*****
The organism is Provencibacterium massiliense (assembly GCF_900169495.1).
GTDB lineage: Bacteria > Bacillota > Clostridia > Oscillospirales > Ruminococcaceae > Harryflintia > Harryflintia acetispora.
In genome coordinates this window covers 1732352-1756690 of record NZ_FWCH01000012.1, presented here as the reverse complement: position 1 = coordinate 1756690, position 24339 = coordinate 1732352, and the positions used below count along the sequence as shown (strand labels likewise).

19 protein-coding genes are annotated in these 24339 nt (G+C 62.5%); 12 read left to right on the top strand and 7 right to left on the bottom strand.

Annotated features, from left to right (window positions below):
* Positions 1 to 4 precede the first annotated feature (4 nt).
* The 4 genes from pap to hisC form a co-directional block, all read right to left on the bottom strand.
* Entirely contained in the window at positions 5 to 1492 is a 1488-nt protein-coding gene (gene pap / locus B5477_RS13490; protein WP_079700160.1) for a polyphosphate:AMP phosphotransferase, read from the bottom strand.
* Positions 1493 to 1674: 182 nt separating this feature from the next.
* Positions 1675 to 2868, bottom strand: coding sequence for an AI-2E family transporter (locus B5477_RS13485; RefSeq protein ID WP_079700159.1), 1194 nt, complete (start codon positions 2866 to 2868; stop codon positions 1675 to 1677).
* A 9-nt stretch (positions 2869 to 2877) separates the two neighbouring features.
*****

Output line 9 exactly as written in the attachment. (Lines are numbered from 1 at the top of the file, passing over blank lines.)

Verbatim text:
* Positions 1493 to 1674: 182 nt separating this feature from the next.